In case you haven’t heard of Muse (code name), it is the new web design and publishing software by Adobe Systems. The program promises easy website creation without any knowledge of coding necessary. Adobe claims that the websites created by Muse incorporate the latest web standards. Graphic designers who want to design personal and professional websites should find the transition from Adobe InDesign to Muse smooth and effortless.Adobe Muse (code name)

Along with other web designers, my initial reaction to Muse was negative. I visited their site and began to think it was all just a practical joke. Out of curiosity (and as a loyal Adobe customer, perhaps?), I downloaded and installed the seemingly uninvited software.

Here is a quote taken from Muse’s homepage: “Create websites as easily as you create layouts for print. You can design and publish original HTML pages to the latest web standards without writing code.”

As a web designer with print background, I find this testimony difficult to grasp. It’s hard to believe that Adobe would think that print and the Web are the same medium (although good design principles should still apply). Just by looking at the websites created using Muse–including the source code–I can easily see a handful of glaring web no-no’s. But as this is only the beta release, I’m hopeful that Adobe will realize these imperfections and therefore generate fixes in future releases of Muse.

At first glance, Adobe Muse appears to be suited more for graphic designers who want to dabble in web design. I don’t quite see it taking off as the absolute end-all software to design a website. Not in the next five to seven years, at least. To be fair, I tried Muse for about a week. Let’s take a look at some red flags that I found:

Fixed-width layout

As I’ve written a few blogs back, responsive design must be kept in mind due to the various sizes of how we view websites. Muse ignores this completely, forcing the user to specify the width of the design and giving only a limited flexibility on how your site can react to various screen resolutions.

Accessibility and coding issues

I was taught to test the websites I’ve created by making sure the site degrades gracefully. It may be hard to believe, but there is still a percentage, albeit small, who use older browsers and with JavaScript turned off. Some of the links in a Muse-created website are rendered un-clickable after disabling JavaScript. Then we have the lengthy code output with over usage of div floats and inline CSS which are not cacheable by a browser. I see very little consideration for accessibility, page load performance, and good ol’ semantics. What happens when the site is handed off to a traditional web developer for site updates? It’s not looking like adding extra or advance functionality to the site will be easy.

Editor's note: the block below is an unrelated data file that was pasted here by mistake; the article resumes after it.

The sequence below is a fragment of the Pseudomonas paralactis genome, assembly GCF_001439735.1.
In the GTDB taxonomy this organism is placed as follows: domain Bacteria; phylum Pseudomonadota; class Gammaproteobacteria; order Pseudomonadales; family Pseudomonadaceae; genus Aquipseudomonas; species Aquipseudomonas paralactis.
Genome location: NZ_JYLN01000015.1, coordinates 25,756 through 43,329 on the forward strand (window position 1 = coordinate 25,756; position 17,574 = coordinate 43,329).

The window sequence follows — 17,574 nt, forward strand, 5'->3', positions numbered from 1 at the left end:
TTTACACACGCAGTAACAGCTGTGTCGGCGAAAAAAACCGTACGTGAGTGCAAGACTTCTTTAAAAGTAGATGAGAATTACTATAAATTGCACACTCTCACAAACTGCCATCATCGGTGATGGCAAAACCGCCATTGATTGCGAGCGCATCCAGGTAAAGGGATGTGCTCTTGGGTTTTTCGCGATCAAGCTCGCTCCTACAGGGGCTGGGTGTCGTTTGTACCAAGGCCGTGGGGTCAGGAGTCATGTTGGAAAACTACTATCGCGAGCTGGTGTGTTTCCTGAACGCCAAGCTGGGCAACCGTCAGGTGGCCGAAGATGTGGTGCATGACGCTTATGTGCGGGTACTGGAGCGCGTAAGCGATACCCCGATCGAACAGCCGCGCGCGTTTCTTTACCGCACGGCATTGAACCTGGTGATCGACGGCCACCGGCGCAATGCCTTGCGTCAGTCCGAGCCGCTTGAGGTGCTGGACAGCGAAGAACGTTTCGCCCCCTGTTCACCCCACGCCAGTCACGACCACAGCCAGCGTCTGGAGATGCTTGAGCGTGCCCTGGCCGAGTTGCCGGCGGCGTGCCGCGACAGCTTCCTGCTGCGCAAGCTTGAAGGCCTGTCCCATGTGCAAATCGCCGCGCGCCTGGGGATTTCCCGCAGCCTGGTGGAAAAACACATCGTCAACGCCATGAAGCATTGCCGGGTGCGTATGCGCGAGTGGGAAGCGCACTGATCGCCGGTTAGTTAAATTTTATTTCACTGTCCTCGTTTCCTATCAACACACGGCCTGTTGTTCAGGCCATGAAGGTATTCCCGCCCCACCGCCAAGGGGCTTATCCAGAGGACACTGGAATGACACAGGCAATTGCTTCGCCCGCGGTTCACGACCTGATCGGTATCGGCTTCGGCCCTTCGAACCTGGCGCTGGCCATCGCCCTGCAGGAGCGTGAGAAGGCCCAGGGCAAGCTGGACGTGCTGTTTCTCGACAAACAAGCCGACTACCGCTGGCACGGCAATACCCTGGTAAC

Now, on to a few pluses:

Sitemaps and master pages

Much like InDesign, Muse makes good use of master pages. Anything edited or created on a master page will automatically be applied to any page with the master template. Furthermore, the auto-sitemap component is a helpful tool when brainstorming and rearranging or removing pages.

Drag-and-drop feature

Adobe Muse - Drag-and-dropI know this feature is not in its refined stage yet, but I like the ability to simply place different interactive elements such as a quick navigation bar, slideshows, tabbed and accordion panels, and a lightbox display. I would like to see more widgets as well as more options for further customization.

According to the engineers over at Adobe Muse’s support forum, most of the users’ critiques and suggestions are being taken into consideration. Here are just some of the features that are in the works for future versions:

  • The current version of Muse converts non-web-safe fonts to images. I’m predicting that future versions will allow the use of web fonts via the @font-face method.
  • Form widgets, layers panel, importing full Photoshop files, font previews, slick blog integration, align objects tool, spell checker, support for CMS-based functionality, etc. All this without having to use the arbitrary HTML panel, for it somewhat defeats the purpose of the whole “design without coding” declaration.
  • Muse is slated to come out of beta in early 2012. However, Adobe is only rolling Muse out by subscription, charging users $20 a month or $15 a month with a 1-year commitment ($180). Adobe expresses a particular benefit with the subscription service: everyone will always be on the latest version. Nevertheless, the majority of current users are completely against this, saying that there should be alternatives rather than making subscription a straight-cut rule. This option should be kept open if Adobe is looking to make Muse readily accessible.

What are your thoughts on this new product? Do you think it will take off with graphic designers as well as web developers? Feel free to voice your opinion below!


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